This project is a twin courtyard house with passive design features, made for clients looking for a sustainable home to retire in. The home replaces the clients' painted brick bungalow, which had significant structural issues and could not be saved.
The brief specified a home that would allow the clients to continue living on the same site in a house that reflected their upcoming retirement. The clients also wished to be involved in the design to optimise passive design strategies, adopt appropriate sustainable technology solutions and consider embodied energy.
The house was designed with the Liveable Housing Design guidelines to best accommodate aging in place. Although requiring greater external wall area and hence risking heat loss, the twin courtyard design allows extensive opportunities for crossflow ventilation, with all habitable rooms oriented in two directions and further encouraged by operable clerestory windows, pitched ceilings and ceiling fans in the living areas.
Internally, a 14m long thermal mass double brick wall runs along the east-west axis. Coupled with the polished concrete floors that conceal a heat pump operated hydronic heating system, the house takes advantage of extensive northern glazing around the courtyards to store solar heat energy in the cooler months and regulate internal temperatures during summer.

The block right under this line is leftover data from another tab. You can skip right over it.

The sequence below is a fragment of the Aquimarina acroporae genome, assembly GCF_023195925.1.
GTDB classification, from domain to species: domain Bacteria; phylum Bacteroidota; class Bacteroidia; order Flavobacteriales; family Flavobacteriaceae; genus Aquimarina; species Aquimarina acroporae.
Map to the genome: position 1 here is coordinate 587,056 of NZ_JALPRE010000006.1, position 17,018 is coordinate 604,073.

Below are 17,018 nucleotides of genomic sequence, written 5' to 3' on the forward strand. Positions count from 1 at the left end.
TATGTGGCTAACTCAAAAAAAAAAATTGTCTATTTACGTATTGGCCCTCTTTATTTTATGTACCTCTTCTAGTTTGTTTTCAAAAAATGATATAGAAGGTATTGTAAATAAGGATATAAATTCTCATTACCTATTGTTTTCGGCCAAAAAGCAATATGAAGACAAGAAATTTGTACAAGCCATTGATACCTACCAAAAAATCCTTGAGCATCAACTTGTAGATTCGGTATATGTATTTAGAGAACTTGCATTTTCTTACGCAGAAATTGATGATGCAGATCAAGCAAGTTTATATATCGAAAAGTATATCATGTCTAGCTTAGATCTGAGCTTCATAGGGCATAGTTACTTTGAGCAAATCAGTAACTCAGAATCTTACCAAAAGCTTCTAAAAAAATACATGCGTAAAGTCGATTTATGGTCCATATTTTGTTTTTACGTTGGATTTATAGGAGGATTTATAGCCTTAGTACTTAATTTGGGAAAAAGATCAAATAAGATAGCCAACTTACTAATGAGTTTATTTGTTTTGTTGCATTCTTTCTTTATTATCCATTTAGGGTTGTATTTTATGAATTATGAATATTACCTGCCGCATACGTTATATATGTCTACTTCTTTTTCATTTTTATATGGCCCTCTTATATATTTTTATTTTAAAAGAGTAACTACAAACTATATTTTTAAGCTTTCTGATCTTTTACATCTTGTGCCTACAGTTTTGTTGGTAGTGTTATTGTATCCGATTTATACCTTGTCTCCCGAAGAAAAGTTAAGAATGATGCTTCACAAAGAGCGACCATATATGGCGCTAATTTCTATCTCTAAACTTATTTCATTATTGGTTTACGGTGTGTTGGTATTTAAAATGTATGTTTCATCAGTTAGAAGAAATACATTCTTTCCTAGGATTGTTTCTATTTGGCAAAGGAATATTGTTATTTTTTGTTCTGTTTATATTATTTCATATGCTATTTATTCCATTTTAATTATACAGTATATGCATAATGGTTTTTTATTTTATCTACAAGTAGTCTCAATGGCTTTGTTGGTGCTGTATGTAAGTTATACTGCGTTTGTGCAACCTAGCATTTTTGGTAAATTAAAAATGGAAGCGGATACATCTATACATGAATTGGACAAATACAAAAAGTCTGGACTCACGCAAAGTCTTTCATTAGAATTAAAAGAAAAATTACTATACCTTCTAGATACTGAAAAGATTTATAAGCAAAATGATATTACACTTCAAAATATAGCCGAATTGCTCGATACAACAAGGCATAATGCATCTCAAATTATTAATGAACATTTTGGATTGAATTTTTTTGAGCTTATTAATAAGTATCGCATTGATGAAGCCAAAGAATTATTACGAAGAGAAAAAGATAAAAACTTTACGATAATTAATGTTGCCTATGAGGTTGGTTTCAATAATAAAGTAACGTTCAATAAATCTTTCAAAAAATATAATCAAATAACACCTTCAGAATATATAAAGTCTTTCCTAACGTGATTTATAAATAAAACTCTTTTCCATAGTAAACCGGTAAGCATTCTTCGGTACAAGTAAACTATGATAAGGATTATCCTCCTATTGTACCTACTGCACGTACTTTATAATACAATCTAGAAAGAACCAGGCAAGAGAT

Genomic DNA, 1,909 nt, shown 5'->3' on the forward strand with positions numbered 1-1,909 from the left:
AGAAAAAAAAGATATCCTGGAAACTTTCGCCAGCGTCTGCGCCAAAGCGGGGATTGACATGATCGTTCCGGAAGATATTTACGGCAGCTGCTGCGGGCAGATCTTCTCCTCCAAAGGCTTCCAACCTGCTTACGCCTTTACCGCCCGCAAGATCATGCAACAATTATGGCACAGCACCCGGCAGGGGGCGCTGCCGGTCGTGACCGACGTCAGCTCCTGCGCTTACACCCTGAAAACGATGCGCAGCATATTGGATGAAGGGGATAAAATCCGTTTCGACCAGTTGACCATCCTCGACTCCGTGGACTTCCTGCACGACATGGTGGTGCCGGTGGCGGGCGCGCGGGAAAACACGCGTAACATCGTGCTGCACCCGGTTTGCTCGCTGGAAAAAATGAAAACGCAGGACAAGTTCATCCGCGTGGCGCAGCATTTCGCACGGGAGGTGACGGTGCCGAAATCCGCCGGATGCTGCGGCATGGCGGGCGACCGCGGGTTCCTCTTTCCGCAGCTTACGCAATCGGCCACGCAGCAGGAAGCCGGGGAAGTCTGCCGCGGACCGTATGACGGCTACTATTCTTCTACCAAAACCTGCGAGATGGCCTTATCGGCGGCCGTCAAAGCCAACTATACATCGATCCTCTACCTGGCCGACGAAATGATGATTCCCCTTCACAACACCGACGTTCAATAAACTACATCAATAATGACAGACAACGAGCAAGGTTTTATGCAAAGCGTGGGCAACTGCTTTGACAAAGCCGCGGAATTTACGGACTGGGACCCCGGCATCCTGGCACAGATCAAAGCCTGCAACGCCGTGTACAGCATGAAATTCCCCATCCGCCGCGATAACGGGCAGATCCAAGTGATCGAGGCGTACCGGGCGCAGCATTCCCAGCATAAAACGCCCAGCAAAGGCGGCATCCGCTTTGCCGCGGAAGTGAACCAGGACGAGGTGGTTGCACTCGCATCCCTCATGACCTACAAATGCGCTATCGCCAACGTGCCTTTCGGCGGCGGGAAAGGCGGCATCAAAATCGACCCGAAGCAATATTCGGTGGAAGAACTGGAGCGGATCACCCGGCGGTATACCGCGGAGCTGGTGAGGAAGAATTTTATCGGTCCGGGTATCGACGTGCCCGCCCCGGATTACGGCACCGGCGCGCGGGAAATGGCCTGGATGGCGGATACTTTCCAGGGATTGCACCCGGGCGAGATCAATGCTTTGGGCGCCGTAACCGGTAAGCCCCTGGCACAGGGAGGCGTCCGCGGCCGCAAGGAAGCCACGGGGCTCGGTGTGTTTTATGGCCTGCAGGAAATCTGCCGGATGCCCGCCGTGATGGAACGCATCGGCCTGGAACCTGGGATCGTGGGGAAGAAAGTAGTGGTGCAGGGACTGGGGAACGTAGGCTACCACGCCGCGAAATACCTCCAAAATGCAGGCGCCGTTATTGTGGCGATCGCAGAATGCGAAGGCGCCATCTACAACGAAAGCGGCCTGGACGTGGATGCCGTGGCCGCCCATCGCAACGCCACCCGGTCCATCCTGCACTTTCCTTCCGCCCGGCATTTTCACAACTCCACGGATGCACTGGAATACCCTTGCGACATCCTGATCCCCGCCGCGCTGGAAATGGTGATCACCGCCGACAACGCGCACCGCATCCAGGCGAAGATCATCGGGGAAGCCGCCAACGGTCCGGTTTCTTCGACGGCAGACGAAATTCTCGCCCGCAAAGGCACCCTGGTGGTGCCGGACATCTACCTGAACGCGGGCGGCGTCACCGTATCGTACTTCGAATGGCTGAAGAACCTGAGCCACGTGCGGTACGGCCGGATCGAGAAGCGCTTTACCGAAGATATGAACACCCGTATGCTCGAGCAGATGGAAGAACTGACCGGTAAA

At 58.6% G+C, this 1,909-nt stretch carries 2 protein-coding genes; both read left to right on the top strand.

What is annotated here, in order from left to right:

Optimising passive heating and cooling, the house's solar heat gain is controlled by fixed timber shading screens of local hardwood, hung above north and west-facing windows. Brick has a sentimental importance to the clients, with their family having run the Portarlington Widdicombe Brickworks. A feature brick, one of the last to come out of the Portarlington Brickworks kiln and stamped with the family name has been framed beside the front entrance, celebrating the brick's pride of place in this home. Externally, recycled red-blue clinker bricks are laid with a subtle inset pattern to track the movement of the sun and to retain a memory of the original house.
- Minimising landfill at demolition by recycling/re-use of bricks and steel, and re-use of timber.
- Converting the old pool to a 70,000L underground water tank.
- Passive design (north orientation, thermal mass walls and floor, appropriately sized shading, cross flow ventilation and heat stack).
- Use of recycled materials (eg timber posts, clinker bricks, vanity benchtops), and sustainably sourced timber.
- Thermally broken composite windows & 140mm stud walls to accommodate higher levels of wall insulation.
- Natural pool and native landscaping.
- All electric house, with 10kW solar system and electric heat pump hot water & hydronic heating. Battery ready.